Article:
Health secretary Jeane Freeman has confirmed that the Highlands will be among the first areas to get mobile coronavirustesting capacity supported by the army.  The announcement came over the weekend with further details from Ms Freeman earlier today in an interview with the BBC.  The mobile testing units will deploy to the most accessible areas and will concentrate on key workers to ensure continuity of services for the public.  Though the exact location of the first deployments have not yet been revealed, they will be used to serve the NHS Highland patch which covers by far the largest area in Scotland.  This comes after a new key worker-only testing centre was established at the Inverness campus, supplementing the two testing centres already in place in and around Raigmore Hospital. Mobile facilities can be set up in under 20 minutes and can test hundreds of people each day. It will travel to those most in need.  Specially trained Armed Forces personnel will collect swabs at the mobile sites before they are sent to labs for processing, with the results coming back within 48 hours.  The rapid expansion of a network of mobile test units is now under way, with new units being fielded in the coming weeks and at least 96 ready to be deployed by the start of May UK-wide.  New mobile sites will travel to frontline workers in places including:   Care homes, Police stations, Prisons, Benefits centres, Fire and rescue services. Ms Freeman said: “They are mobile so they will go to wherever, initially in the south of the country and in the Highlands but we need more than that of course, you know as well as I do, but the Highlands of Scotland covers a significant geographical area.  So this is the beginning of that mobilization and they will be there to allow key worker testing in particular but to supplement any other test that is needed to feed into NHS labs.  The logistics of it are being worked through very carefully to ensure that. As you know Scotland has quite a big land mass but in those areas the population is dispersed so we need to hit on the best locations for them to pause so that people can access it more easily.”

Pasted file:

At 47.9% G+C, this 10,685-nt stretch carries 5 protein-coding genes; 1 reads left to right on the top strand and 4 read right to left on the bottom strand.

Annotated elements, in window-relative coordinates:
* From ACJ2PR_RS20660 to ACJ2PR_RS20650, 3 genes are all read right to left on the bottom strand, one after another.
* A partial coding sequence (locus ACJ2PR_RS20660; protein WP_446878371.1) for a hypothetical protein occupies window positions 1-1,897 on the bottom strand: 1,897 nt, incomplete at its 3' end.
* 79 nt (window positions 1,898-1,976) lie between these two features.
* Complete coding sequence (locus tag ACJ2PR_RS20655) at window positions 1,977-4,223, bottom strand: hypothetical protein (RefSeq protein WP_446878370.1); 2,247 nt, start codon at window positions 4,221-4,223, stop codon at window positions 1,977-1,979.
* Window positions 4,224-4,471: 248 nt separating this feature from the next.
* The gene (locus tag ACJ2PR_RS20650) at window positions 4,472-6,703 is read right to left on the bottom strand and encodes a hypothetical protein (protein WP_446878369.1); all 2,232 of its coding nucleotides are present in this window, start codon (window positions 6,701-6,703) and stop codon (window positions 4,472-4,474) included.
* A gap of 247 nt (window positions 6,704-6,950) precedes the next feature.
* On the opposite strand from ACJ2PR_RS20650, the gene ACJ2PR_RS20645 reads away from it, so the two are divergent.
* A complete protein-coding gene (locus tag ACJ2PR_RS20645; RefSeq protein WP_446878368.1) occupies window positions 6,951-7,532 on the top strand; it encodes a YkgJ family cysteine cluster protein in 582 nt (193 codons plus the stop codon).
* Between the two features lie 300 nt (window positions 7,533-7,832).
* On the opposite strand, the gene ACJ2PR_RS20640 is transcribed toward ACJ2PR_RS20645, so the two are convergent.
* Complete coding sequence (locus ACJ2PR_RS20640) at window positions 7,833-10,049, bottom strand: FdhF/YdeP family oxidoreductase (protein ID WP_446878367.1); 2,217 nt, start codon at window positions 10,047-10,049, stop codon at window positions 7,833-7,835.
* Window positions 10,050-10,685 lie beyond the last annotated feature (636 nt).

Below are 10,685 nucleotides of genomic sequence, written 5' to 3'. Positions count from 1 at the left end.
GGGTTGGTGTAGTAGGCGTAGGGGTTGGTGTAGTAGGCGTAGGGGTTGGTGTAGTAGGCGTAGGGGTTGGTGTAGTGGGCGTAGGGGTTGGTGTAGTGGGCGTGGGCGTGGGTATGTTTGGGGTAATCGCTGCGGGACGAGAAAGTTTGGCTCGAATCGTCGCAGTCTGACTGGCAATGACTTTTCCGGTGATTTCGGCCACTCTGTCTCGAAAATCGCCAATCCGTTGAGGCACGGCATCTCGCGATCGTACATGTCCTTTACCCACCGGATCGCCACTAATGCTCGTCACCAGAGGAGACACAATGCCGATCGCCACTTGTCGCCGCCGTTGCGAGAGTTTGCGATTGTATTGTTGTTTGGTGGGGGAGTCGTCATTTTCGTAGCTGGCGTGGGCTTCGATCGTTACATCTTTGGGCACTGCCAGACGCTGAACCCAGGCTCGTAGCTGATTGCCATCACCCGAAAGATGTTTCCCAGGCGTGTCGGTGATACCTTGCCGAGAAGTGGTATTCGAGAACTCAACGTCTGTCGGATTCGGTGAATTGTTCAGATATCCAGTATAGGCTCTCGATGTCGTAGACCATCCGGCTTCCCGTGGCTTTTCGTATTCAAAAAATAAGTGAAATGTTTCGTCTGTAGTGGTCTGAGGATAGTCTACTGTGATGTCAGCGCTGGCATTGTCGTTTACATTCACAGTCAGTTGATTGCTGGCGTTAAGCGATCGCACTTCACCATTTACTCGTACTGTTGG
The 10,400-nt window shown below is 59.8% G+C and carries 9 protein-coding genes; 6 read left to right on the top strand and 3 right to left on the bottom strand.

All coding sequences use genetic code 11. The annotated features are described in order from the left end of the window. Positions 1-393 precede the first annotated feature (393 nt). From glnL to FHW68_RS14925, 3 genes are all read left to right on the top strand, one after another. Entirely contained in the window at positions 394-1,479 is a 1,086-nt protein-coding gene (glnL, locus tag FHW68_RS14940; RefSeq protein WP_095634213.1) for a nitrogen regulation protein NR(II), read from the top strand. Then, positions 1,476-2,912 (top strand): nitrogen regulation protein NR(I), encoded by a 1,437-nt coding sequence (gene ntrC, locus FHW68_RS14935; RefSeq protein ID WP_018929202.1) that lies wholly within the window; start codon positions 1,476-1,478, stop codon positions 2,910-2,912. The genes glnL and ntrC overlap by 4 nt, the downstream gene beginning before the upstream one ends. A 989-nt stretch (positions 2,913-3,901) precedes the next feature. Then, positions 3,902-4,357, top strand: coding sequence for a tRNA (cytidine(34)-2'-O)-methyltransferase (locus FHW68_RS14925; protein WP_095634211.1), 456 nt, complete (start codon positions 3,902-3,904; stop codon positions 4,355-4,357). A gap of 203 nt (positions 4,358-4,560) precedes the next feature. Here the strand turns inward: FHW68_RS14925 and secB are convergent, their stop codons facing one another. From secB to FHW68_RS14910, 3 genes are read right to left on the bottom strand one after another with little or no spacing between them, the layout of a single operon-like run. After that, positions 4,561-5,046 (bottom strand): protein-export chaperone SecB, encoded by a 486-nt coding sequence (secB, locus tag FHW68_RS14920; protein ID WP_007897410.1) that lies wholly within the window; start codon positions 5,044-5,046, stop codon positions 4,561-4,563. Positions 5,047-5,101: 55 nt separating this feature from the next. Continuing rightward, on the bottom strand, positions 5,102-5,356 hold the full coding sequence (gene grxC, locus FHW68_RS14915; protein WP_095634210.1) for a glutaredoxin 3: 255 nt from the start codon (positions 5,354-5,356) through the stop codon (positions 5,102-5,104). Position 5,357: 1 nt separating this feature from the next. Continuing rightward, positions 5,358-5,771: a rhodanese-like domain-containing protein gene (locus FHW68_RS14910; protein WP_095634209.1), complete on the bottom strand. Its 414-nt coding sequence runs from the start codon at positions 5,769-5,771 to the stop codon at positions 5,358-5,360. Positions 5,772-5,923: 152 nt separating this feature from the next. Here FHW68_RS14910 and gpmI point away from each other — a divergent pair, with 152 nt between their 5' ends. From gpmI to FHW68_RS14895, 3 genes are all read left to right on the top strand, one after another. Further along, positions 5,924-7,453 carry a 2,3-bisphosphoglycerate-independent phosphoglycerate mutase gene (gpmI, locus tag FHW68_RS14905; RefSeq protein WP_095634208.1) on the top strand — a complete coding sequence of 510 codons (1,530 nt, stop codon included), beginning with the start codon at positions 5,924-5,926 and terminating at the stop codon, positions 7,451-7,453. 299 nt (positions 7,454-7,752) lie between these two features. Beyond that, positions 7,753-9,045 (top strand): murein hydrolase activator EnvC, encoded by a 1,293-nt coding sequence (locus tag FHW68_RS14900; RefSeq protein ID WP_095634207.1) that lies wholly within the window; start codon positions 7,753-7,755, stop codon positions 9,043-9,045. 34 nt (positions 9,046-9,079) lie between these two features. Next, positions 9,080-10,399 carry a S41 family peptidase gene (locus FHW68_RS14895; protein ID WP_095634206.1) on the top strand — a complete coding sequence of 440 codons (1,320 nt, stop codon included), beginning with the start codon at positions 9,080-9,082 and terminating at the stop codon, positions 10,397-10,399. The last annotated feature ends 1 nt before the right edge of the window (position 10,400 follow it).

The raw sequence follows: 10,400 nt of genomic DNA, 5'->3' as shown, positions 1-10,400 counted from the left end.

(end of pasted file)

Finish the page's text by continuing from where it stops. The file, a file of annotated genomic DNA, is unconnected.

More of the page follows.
'Eerie' Atmosphere on An Island Without Tourists